adidas america Josey ready to prove himself in NFL
COLUMBIA, Mo. Henry Josey was 428 yards away from becoming the most prolific running back in Missouri history when he decided he was done playing college football. One more season with the Tigers could have immortalized Josey as one of the program’s greatest offensive players.
But in the days following his junior season, Josey had to ask himself: Was playing a brutal position for another year in the Southeastern Conference a position that’s increasingly devalued in the NFL worth risking a professional career?
With a young son to support and Mizzou’s most famous surgically repaired knee to protect, Josey decided shortly after the Cotton Bowl to enter the NFL draft, which begins Thursday night and concludes Saturday.
Josey, who has split time the last few months training in Florida and Texas, insists he’ll be happy no matter how the weekend unfolds as long as he gets a chance to make an NFL roster.
“There’s no disappointment in anything I do anymore, because I’ve gotten the opportunity to play this game again,” Josey said in a phone interview. “Just getting drafted will be awesome.”
A year ago, Josey was still months away from launching his comeback season from a 2011 knee injury that could have ended his career. Instead, after missing all of 2012,
he started all 14 games for Mizzou last fall, ran for 1,166 yards sixth most in MU history and scored the most important touchdown of a 12 win season, a 57 yard blast against Texas A on Nov. 30 to clinch the SEC Eastern Division.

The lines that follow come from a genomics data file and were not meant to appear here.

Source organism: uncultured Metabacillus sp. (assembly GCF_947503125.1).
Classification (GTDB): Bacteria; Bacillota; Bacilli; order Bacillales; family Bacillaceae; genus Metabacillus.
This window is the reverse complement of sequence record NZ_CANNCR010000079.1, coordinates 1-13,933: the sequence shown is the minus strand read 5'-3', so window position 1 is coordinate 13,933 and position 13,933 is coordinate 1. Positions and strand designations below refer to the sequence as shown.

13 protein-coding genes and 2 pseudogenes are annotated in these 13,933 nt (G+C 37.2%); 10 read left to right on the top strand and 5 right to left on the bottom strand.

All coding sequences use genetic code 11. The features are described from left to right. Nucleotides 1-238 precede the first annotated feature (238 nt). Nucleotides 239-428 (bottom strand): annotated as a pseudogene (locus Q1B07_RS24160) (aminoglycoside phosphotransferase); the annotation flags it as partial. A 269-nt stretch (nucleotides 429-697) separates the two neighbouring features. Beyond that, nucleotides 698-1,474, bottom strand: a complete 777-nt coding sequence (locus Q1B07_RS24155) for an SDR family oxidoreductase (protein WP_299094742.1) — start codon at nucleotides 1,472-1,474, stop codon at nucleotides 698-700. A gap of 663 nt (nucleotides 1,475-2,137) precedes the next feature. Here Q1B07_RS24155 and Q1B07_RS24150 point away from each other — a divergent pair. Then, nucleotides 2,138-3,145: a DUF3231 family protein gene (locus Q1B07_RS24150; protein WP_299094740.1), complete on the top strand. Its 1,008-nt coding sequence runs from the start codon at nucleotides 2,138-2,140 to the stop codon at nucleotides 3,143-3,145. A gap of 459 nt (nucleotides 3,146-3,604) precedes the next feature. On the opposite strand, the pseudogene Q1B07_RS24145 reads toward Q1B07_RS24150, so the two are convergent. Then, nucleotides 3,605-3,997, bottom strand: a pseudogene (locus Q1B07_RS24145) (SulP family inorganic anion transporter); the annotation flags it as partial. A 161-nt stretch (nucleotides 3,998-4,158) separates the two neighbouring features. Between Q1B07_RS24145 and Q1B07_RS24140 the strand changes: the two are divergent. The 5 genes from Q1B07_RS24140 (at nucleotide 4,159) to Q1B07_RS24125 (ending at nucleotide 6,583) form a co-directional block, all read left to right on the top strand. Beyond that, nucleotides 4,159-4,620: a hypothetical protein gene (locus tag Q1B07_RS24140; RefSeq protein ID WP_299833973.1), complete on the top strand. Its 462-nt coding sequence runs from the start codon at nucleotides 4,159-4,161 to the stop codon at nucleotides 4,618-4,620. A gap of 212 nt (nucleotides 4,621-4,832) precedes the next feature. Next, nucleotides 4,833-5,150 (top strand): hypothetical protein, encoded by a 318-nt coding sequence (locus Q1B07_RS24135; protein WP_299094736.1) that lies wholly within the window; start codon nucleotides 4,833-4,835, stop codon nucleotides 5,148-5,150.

Despite a lighter workload than his peers in the record book, Josey finished his career ranked fifth on Mizzou’s career rushing list with 2,771 yards on 395 carries. The four players ahead of him quarterback Brad Smith and running backs Zack Abron, Brock Olivo and Devin West averaged 686 carries for their college careers.
At the NFL combine, Josey won $10,000 from adidas for clocking the fastest 40 yard dash (4.43 seconds) among players wearing the company’s shoes. Only two running backs ran faster times.
But at 5 foot 8 and 195 pounds, Josey figures he’ll have to earn work as a third down back who can catch passes and block pass rushers.
“That’s when all the craziness starts happening with blitzes and stuff,” said Josey,
who will watch the draft this weekend in Angelton, Texas, surrounded by family, including 3 year old son Henry Jr. “That’s something I’m prepared to do.”
To illustrate that point, Josey’s agents produced a five minute video of 2013 plays featuring Josey as a blocker or receiver out of the backfield.
“Instantly, it’s a role I could have, but I definitely don’t go in there saying, ‘Hey, I’m a third down back,'” Josey said. “I’m an every down back, and I’ll prove that as the years go on.”
“I’m just ready for it,
” Josey said. “Football is something I’ve done all my life, and I know how the running back role goes. . I don’t feel like I’ll have a problem playing in the NFL and staying for a long time.”